Filipinos should have more access to toilets than cell phones — DOH » Manila Bulletin News

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By Charina Clarisse Echaluce

Filipinos should have more access to toilets than cell phones, the Department of Health (DOH) reminded.

Department of Health (Manila Bulletin)

“We have more Filipinos with mobile phones than those with functional toilets,” Health Secretary Francisco Duque III disclosed, citing data from the Philippine Statistics Authority (PSA).

To note, based on the official demographic data, 84 percent of households own a mobile phone while only 70 percent have improved toilet facilities that are not shared with other households.

According to the World Health Organization (WHO) and the United Nations Children’s Fund (UNICEF), approximately seven-million Filipinos still practice open defecation, mostly in rural areas.

“When our neighbors defecate in the open, in fields and waterways, our children will more likely experience frequent bouts of diarrhea, have worm infections, and grow up stunted and undernourished,” warned UNICEF country representative Lotta Sylwander.

Because of this, the DOH continues to promote the Zero Open Defecation Program (ZODP) advocacy and health education campaign. The ZODP utilizes the approaches and strategies of Community-Led Total Sanitation (CLTS). The CLTS is under the umbrella concept of total sanitation that includes a range of behaviors such as stopping open defecation practices; ensuring that everyone uses a sanitary toilet; frequent and proper hand washing; hygienic handling food and water; safe disposal of animal and domestic waste; creation and maintenance of a clean and safe environment.

Road to ‘Zero Open Defecation’

The DOH, through the National Sustainable Sanitation Plan (NSSP), targets that by 2022, all barangays practicing open defecation shall be declared Zero Open Defecation (ZOD) status.

Duque, however, noted that “giving away toilets alone will not solve our problem.”

“Households and communities need to be prepared. They should also be responsible. When our governors and mayors give toilets for free, household heads should also invest their time and resources, however limited they may be, in building their own toilet facilities,” he stressed.

The DOH chief explained that moving beyond the eradication of open defecation towards the safe management of sanitation for all requires a continuous shift in the types of approaches. The shift from eradicating open defecation, to shared or basic sanitation, to safely managed systems for all will need to be accompanied by a shift in approaches from collective behavior change, towards strengthening supply chains and improving public services.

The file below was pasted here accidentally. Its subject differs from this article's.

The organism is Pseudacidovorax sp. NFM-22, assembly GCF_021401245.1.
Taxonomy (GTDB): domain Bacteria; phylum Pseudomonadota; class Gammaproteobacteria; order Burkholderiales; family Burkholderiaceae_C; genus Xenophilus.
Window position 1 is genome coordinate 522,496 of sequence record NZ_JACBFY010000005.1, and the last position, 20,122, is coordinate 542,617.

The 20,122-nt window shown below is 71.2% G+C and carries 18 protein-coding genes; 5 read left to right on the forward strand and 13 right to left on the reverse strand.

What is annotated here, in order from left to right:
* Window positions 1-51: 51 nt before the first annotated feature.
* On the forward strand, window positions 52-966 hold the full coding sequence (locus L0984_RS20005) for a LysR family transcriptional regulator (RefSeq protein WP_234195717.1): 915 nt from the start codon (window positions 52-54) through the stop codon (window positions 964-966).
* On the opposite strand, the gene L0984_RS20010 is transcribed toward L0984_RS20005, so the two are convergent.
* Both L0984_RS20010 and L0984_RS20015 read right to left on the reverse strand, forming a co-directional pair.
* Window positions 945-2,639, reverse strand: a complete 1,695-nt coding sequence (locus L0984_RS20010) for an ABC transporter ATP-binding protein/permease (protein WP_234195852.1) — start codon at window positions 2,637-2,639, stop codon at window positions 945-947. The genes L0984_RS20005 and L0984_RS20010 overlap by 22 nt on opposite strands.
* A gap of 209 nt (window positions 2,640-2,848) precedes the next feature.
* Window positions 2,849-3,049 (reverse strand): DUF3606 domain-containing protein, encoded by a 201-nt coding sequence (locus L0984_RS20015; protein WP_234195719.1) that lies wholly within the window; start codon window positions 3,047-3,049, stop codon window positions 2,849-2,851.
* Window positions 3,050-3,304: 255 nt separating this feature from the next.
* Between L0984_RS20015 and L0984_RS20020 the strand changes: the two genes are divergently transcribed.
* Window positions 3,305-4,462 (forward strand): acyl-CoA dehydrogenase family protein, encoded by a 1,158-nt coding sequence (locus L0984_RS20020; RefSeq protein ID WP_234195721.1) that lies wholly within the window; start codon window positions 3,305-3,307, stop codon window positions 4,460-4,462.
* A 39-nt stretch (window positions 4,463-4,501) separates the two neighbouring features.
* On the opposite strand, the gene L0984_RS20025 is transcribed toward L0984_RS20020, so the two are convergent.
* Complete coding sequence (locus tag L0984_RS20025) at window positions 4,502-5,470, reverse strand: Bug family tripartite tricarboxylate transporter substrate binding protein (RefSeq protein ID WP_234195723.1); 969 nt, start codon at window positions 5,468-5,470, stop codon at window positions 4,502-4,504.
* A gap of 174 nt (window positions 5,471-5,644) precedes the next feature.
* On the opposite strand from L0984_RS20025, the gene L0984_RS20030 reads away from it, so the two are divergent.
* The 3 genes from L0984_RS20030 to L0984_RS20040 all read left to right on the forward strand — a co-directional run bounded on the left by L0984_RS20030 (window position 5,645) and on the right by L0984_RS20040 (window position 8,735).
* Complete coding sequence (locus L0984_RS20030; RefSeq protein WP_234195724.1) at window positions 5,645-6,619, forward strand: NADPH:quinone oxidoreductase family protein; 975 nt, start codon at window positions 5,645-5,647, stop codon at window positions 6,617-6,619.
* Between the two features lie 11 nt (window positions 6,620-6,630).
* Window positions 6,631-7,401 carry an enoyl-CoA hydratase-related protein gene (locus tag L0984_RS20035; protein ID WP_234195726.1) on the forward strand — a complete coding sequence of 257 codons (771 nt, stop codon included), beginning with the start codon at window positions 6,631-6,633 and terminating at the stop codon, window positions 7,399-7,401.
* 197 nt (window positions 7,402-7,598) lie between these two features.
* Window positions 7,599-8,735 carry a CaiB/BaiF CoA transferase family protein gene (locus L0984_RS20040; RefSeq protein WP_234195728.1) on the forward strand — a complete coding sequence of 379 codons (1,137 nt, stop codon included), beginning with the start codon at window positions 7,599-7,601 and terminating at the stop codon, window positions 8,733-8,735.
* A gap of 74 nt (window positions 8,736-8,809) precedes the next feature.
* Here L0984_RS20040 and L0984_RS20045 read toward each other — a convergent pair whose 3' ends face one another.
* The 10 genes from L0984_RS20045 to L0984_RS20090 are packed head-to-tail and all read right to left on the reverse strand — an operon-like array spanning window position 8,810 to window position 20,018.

Across all of these steps there is a need for the public regulation of the compliance of behavior, infrastructure and services of individuals, collectives and corporations in order to protect the safety of all concerned, he added.

“It’s the same when we buy our own cellphone. We take care of it because the money we used to buy it came from our own pockets. That should also be the case for our own toilets,” the health official noted.

Communication campaign

In selected rural communities, the DOH has launched a communication campaign, called “Goodbye, Dumi! Hello, Healthy!” to convince household heads to build their own sanitary toilets.

First implemented in Masbate in 2014, the campaign will be rolled out in all regions in 2018. The campaign is composed of different communication platforms, including a community play, health classes, and engaging information materials for children and adults.

According to the UNICEF, in communities where the campaign was first implemented, toilet coverage increased from 58 to 85 percent, on the average, within a six-month period.

To note, the campaign was cited by the Public Relations Society of the Philippines as one of the country’s top communication programs at the 52nd Anvil Awards early this year.

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